China’s Military-Run Hospital For Coronavirus, A “Blackhole” For True Information, Expert
CCP VirusPenny Zhou

The Chinese regime’s state media call it “super-fast” hospital. To cope with the overwhelming number of coronavirus infected patients in Wuhan, China built the “Fire God mountain (Huo Shan Shan)” hospital within ten days and was already in use on Monday, Feb. 3.

However, the fact that the Chinese military is now in charge of the hospital’s operation has raised concerns about even less transparency regarding the outbreak.

Chinese officials say hundreds have died, and tens of thousands are infected by the 2019 novel coronavirus, which causes pneumonia-like symptoms.

But experts suspect the real number to be much higher. Online videos of overcrowded hospitals and SOS letters from patients not being treated continue to challenge China’s official figures.

U.S.–based China affairs commentator Jingyuan Tang said with the new military-controlled hospital, even such anecdotal evidence would be hard to come by.

“All of the medical staff will be from the military,” Tang said, “In that case, all the data and information in the hospital could become a military secret. The outside won’t know it. The internal staff won’t disclose it. Because whoever did so could be charged with disclosing military information and could be sent to military courts.”

“It’s like a black hole. People on the outside won’t know how many patients went in there—won’t know how many people have disappeared,” he said.

The human rights records of China’s military-run hospitals are not reassuring. Multiple former physicians have disclosed the presence of illegal organ transplantation and trade inside China’s military hospitals. One physician said the phenomena were “common.”

Tang said: “If the Chinese Communist Party (CCP) is able to make forced organ harvesting almost like an industry, then in the environment with no-transparency as in the new Wuhan hospital, in order to control the outbreak ‘at any cost,’ as the CCP now vows, what would they do to the patients?. From the moral standard of the Chinese military, it’s really hard to say.'”

Hospital or Prison?

After photos and videos of the new hospitals were released, Chinese netizens are questioning why it looks more like a prison than a hospital—why are the windows sealed off with bars?.

Huoshen shen hospital, Wuhan
Workers building the Huoshenshan hospital built in response to the coronavirus outbreak and with a capacity of 1000 beds in Wuhan, China on Feb. 2, 2020. (Getty Images)
Wuhan Huoshenshan Hospital Completed As Planned
Workers building the Huoshenshan hospital built in response to the coronavirus outbreak and with a capacity of 1000 beds in Wuhan, China on Feb. 2, 2020. (Getty Images)

“Usually only mental hospitals have bars on the window,” Sean Lin, a former microbiologist at Virus Disease Branch of Walter Reed Army Institute of Research, told NTD, “Not regular hospital. (There is) no need for bars even for quarantine purposes.”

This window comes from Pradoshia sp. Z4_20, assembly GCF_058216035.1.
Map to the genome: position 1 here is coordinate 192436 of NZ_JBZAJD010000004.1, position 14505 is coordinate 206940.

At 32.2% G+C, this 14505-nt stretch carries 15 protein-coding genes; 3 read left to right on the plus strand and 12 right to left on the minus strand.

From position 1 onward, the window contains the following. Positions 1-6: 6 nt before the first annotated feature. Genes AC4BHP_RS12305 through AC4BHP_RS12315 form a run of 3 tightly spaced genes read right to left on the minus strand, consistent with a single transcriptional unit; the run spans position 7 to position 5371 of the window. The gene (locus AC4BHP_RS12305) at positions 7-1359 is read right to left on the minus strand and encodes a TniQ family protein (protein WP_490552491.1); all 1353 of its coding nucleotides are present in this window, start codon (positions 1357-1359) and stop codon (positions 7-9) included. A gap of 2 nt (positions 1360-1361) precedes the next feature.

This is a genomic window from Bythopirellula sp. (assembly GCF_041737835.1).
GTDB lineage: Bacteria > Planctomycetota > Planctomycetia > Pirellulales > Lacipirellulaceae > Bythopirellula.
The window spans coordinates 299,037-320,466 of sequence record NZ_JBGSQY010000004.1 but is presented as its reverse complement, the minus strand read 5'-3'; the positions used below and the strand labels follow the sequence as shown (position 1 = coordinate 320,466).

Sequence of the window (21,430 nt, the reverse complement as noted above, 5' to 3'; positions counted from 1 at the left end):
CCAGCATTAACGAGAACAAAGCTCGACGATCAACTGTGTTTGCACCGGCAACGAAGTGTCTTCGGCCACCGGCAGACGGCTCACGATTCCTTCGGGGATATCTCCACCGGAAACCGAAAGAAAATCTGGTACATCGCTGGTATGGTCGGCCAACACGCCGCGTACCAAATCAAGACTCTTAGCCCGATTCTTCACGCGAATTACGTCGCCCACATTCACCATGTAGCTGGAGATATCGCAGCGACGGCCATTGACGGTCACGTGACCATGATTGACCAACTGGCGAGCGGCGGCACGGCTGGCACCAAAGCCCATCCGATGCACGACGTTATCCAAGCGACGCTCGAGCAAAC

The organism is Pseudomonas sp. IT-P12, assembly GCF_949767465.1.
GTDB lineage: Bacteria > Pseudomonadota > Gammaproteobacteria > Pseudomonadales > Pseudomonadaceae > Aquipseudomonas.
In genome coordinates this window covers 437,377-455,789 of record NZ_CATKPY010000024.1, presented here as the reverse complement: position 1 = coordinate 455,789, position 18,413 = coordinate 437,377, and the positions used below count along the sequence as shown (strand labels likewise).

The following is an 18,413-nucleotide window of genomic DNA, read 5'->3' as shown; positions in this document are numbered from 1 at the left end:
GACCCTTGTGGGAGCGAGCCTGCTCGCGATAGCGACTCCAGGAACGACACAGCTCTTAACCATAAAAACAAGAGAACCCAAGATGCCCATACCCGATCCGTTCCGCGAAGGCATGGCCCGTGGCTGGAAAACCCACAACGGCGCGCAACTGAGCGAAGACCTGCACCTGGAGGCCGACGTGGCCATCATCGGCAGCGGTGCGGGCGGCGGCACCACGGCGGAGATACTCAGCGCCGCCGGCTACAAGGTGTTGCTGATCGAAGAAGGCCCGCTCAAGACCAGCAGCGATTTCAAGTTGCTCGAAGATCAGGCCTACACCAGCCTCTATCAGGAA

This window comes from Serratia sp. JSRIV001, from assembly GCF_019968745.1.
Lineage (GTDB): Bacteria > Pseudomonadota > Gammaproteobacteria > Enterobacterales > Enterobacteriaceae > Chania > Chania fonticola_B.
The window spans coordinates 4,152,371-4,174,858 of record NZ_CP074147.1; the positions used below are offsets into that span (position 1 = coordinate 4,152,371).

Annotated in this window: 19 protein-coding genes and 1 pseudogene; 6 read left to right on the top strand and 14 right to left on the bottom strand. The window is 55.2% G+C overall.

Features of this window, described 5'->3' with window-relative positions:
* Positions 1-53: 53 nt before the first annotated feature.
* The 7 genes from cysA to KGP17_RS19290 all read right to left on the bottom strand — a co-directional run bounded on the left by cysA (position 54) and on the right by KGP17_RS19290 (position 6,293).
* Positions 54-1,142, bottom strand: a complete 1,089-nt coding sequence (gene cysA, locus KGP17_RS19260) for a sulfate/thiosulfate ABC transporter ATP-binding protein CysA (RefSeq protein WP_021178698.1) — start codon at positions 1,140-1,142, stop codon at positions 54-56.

No other hospitals in Wuhan appointed by officials as quarantine centers have such windows.

Wuhan’s Xiaotangshan

The newly built hospital is modeled after a similar hospital—Xiaotangshan which was built in Beijing during the 2003 outbreak of SARS, another type of coronavirus. That facility was built in seven days.

In 2003, most patients in Xiaotangshan were very contagious and more dangerous than those at other hospitals. Some western media outlets called it “a SARS virus center in China,” which may “explode” at any time.

However, the Chinese authorities said in 2003 that the recovery rate in Xiaotangshan was 99 percent and that none of the 1382 health care workers were infected, when outside of the hospital, in contrast, 20 percent of all infected are medical staff.

There was no cure for SARS at the time, nor is there now.

The Chinese army also operates Xiaotangshan Hospital.

Tang said rather how miraculous the Xiaotangshan hospital is, the incredibly high recovery rate may speak more to how tight military-run hospitals’ control is.

In a memoir by the then president of Xiaotangshan hospital, Yanling Zhang described the fear that some patients experienced when transferred there.

Zhang said some patients wouldn’t let go of the knobs of the car that sent them to the hospital.

One female patient aged over 40 started to lean on the wall and cry the moment she got out of the car and said, “Is this a hospital? Is this going to be standard treatment? Can you cure my disease? Why do you take me somewhere so desolate? Is this a ‘death concentration camp?’ Are you taking me as a test sample like what Unit 731 did? ”

Pressure to Control

Tang said China is also under pressure to try to prevent the international community from taking further measures to control the disease. “Like evacuating foreign citizens in China or further cutting off trade relations, which can all have a very big impact on China’s economy.”

And further economic pressure could threaten the Communist Party’s legitimacy of power, he said.

Chinese stocks plunged 8 percent on Monday due to fear of coronavirus spread, marking its worst day in years. The Chinese regime also accused the United States’ barring entry to foreigners from China as overreacting.

“Under the totalitarian system of communist China, the authorities haven’t seemed to care that much about how many Chinese people would die,” Tang said, “… the Fire God Mountain Hospital could become a black hole, where all real numbers are sucked in.”